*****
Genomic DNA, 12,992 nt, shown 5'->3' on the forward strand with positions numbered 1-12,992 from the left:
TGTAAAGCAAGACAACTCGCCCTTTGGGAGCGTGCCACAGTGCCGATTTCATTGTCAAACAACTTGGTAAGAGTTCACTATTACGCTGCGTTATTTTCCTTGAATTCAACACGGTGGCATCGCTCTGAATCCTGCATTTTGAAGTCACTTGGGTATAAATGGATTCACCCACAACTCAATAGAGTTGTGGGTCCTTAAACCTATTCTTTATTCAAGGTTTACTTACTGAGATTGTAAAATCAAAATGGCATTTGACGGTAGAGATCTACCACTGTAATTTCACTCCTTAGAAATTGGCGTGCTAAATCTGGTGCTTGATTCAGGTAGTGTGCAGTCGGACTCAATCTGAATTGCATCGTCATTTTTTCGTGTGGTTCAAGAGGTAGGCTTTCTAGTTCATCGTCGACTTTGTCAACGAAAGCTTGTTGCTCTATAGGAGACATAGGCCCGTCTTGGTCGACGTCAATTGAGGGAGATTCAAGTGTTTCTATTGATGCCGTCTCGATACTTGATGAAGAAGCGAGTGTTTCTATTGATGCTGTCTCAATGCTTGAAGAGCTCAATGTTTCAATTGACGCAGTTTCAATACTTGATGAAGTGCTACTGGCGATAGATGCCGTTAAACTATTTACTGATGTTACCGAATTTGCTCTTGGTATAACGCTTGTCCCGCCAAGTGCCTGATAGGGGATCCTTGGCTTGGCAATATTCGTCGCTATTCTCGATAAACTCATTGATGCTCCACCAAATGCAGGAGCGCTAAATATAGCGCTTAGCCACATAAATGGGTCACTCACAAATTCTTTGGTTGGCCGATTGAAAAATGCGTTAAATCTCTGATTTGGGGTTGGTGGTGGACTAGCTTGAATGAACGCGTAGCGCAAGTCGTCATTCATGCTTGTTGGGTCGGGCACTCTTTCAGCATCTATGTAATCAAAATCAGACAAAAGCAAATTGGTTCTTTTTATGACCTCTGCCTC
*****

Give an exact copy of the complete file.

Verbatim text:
Genomic DNA, 12,992 nt, shown 5'->3' on the forward strand with positions numbered 1-12,992 from the left:
TGTAAAGCAAGACAACTCGCCCTTTGGGAGCGTGCCACAGTGCCGATTTCATTGTCAAACAACTTGGTAAGAGTTCACTATTACGCTGCGTTATTTTCCTTGAATTCAACACGGTGGCATCGCTCTGAATCCTGCATTTTGAAGTCACTTGGGTATAAATGGATTCACCCACAACTCAATAGAGTTGTGGGTCCTTAAACCTATTCTTTATTCAAGGTTTACTTACTGAGATTGTAAAATCAAAATGGCATTTGACGGTAGAGATCTACCACTGTAATTTCACTCCTTAGAAATTGGCGTGCTAAATCTGGTGCTTGATTCAGGTAGTGTGCAGTCGGACTCAATCTGAATTGCATCGTCATTTTTTCGTGTGGTTCAAGAGGTAGGCTTTCTAGTTCATCGTCGACTTTGTCAACGAAAGCTTGTTGCTCTATAGGAGACATAGGCCCGTCTTGGTCGACGTCAATTGAGGGAGATTCAAGTGTTTCTATTGATGCCGTCTCGATACTTGATGAAGAAGCGAGTGTTTCTATTGATGCTGTCTCAATGCTTGAAGAGCTCAATGTTTCAATTGACGCAGTTTCAATACTTGATGAAGTGCTACTGGCGATAGATGCCGTTAAACTATTTACTGATGTTACCGAATTTGCTCTTGGTATAACGCTTGTCCCGCCAAGTGCCTGATAGGGGATCCTTGGCTTGGCAATATTCGTCGCTATTCTCGATAAACTCATTGATGCTCCACCAAATGCAGGAGCGCTAAATATAGCGCTTAGCCACATAAATGGGTCACTCACAAATTCTTTGGTTGGCCGATTGAAAAATGCGTTAAATCTCTGATTTGGGGTTGGTGGTGGACTAGCTTGAATGAACGCGTAGCGCAAGTCGTCATTCATGCTTGTTGGGTCGGGCACTCTTTCAGCATCTATGTAATCAAAATCAGACAAAAGCAAATTGGTTCTTTTTATGACCTCTGCCTC